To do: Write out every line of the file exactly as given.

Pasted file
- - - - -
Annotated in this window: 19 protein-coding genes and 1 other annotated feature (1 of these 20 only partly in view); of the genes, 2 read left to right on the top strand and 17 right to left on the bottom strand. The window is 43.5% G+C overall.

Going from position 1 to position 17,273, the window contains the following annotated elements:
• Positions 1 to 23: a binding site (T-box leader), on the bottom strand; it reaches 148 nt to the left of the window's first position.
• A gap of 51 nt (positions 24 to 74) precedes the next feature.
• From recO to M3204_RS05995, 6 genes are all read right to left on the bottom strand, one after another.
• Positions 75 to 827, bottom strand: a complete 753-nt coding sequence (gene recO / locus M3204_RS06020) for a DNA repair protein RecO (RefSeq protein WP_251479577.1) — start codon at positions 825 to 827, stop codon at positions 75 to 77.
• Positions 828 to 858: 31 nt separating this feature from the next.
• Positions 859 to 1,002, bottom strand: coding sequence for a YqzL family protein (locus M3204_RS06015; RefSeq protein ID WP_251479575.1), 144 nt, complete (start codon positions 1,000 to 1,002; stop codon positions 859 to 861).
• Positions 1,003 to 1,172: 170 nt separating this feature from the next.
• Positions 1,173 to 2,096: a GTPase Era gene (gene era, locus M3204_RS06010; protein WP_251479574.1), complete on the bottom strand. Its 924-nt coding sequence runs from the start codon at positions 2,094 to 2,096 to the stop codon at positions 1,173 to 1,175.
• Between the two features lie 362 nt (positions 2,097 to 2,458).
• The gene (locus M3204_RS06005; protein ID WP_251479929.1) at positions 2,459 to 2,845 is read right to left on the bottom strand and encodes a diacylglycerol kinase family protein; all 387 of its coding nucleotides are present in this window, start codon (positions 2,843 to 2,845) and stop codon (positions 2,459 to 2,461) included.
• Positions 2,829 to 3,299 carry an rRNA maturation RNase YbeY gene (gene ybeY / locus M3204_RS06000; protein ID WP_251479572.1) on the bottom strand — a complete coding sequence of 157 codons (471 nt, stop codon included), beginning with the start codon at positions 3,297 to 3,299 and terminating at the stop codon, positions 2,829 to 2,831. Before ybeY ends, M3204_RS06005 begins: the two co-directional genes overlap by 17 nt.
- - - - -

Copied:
Annotated in this window: 19 protein-coding genes and 1 other annotated feature (1 of these 20 only partly in view); of the genes, 2 read left to right on the top strand and 17 right to left on the bottom strand. The window is 43.5% G+C overall.

Going from position 1 to position 17,273, the window contains the following annotated elements:
• Positions 1 to 23: a binding site (T-box leader), on the bottom strand; it reaches 148 nt to the left of the window's first position.
• A gap of 51 nt (positions 24 to 74) precedes the next feature.
• From recO to M3204_RS05995, 6 genes are all read right to left on the bottom strand, one after another.
• Positions 75 to 827, bottom strand: a complete 753-nt coding sequence (gene recO / locus M3204_RS06020) for a DNA repair protein RecO (RefSeq protein WP_251479577.1) — start codon at positions 825 to 827, stop codon at positions 75 to 77.
• Positions 828 to 858: 31 nt separating this feature from the next.
• Positions 859 to 1,002, bottom strand: coding sequence for a YqzL family protein (locus M3204_RS06015; RefSeq protein ID WP_251479575.1), 144 nt, complete (start codon positions 1,000 to 1,002; stop codon positions 859 to 861).
• Positions 1,003 to 1,172: 170 nt separating this feature from the next.
• Positions 1,173 to 2,096: a GTPase Era gene (gene era, locus M3204_RS06010; protein WP_251479574.1), complete on the bottom strand. Its 924-nt coding sequence runs from the start codon at positions 2,094 to 2,096 to the stop codon at positions 1,173 to 1,175.
• Between the two features lie 362 nt (positions 2,097 to 2,458).
• The gene (locus M3204_RS06005; protein ID WP_251479929.1) at positions 2,459 to 2,845 is read right to left on the bottom strand and encodes a diacylglycerol kinase family protein; all 387 of its coding nucleotides are present in this window, start codon (positions 2,843 to 2,845) and stop codon (positions 2,459 to 2,461) included.
• Positions 2,829 to 3,299 carry an rRNA maturation RNase YbeY gene (gene ybeY / locus M3204_RS06000; protein ID WP_251479572.1) on the bottom strand — a complete coding sequence of 157 codons (471 nt, stop codon included), beginning with the start codon at positions 3,297 to 3,299 and terminating at the stop codon, positions 2,829 to 2,831. Before ybeY ends, M3204_RS06005 begins: the two co-directional genes overlap by 17 nt.